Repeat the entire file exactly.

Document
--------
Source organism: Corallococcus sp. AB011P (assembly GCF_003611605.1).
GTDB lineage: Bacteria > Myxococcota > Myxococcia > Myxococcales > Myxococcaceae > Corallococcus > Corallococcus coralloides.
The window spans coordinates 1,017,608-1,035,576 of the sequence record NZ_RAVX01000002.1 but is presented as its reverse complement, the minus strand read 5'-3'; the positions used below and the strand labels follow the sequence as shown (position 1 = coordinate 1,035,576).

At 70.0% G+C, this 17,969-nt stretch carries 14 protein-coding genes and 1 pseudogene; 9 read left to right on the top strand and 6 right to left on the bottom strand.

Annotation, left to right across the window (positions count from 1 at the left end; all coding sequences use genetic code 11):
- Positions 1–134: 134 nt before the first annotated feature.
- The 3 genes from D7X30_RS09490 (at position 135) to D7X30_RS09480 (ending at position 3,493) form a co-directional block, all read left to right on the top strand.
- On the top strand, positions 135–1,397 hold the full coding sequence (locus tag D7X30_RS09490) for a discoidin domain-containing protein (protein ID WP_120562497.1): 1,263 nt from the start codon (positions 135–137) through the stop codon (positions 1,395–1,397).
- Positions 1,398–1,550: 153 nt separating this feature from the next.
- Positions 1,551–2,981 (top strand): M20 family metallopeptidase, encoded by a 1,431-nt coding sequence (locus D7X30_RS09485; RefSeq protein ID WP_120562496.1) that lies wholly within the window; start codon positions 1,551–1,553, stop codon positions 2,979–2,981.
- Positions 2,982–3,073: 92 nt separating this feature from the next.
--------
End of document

Source organism: Corallococcus sp. AB011P (assembly GCF_003611605.1).
GTDB lineage: Bacteria > Myxococcota > Myxococcia > Myxococcales > Myxococcaceae > Corallococcus > Corallococcus coralloides.
The window spans coordinates 1,017,608-1,035,576 of the sequence record NZ_RAVX01000002.1 but is presented as its reverse complement, the minus strand read 5'-3'; the positions used below and the strand labels follow the sequence as shown (position 1 = coordinate 1,035,576).

At 70.0% G+C, this 17,969-nt stretch carries 14 protein-coding genes and 1 pseudogene; 9 read left to right on the top strand and 6 right to left on the bottom strand.

Annotation, left to right across the window (positions count from 1 at the left end; all coding sequences use genetic code 11):
- Positions 1–134: 134 nt before the first annotated feature.
- The 3 genes from D7X30_RS09490 (at position 135) to D7X30_RS09480 (ending at position 3,493) form a co-directional block, all read left to right on the top strand.
- On the top strand, positions 135–1,397 hold the full coding sequence (locus tag D7X30_RS09490) for a discoidin domain-containing protein (protein ID WP_120562497.1): 1,263 nt from the start codon (positions 135–137) through the stop codon (positions 1,395–1,397).
- Positions 1,398–1,550: 153 nt separating this feature from the next.
- Positions 1,551–2,981 (top strand): M20 family metallopeptidase, encoded by a 1,431-nt coding sequence (locus D7X30_RS09485; RefSeq protein ID WP_120562496.1) that lies wholly within the window; start codon positions 1,551–1,553, stop codon positions 2,979–2,981.
- Positions 2,982–3,073: 92 nt separating this feature from the next.